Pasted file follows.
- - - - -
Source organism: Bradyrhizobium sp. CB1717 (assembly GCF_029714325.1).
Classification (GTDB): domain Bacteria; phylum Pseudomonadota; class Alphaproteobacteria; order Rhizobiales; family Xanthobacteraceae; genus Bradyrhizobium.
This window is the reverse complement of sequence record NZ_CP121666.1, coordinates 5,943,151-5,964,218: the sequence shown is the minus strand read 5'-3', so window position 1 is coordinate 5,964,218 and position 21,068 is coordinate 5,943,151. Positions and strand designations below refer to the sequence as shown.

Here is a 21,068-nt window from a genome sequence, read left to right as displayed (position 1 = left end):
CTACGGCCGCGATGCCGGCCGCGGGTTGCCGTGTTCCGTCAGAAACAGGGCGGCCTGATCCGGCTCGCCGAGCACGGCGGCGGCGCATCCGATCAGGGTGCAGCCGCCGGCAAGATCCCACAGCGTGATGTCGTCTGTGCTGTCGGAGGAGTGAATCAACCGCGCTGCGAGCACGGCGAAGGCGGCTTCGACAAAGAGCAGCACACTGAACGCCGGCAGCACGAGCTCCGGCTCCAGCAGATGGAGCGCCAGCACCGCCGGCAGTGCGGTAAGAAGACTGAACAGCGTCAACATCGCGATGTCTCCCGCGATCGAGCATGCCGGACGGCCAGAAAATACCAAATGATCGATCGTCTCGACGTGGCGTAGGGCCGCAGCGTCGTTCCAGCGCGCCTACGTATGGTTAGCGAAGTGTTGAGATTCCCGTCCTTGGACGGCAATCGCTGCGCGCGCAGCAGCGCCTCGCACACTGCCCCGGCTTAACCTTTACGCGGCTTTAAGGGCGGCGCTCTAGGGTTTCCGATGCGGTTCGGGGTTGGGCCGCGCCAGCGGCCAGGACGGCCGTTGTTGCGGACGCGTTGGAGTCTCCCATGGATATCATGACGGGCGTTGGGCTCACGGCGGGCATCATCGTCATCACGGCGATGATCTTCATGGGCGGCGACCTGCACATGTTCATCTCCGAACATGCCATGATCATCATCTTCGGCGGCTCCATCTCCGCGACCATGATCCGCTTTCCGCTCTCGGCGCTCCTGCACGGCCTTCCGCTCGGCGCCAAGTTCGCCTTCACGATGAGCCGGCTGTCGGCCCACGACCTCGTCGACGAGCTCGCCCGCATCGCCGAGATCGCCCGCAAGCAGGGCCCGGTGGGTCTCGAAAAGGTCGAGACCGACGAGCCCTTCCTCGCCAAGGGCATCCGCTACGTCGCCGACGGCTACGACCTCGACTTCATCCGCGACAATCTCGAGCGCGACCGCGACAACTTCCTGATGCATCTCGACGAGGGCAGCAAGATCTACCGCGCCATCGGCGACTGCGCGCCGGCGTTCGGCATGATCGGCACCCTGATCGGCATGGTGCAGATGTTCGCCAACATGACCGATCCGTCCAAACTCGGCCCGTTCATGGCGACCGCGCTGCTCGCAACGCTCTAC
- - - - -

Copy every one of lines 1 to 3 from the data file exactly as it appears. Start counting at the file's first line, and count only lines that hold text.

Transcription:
Source organism: Bradyrhizobium sp. CB1717 (assembly GCF_029714325.1).
Classification (GTDB): domain Bacteria; phylum Pseudomonadota; class Alphaproteobacteria; order Rhizobiales; family Xanthobacteraceae; genus Bradyrhizobium.
This window is the reverse complement of sequence record NZ_CP121666.1, coordinates 5,943,151-5,964,218: the sequence shown is the minus strand read 5'-3', so window position 1 is coordinate 5,964,218 and position 21,068 is coordinate 5,943,151. Positions and strand designations below refer to the sequence as shown.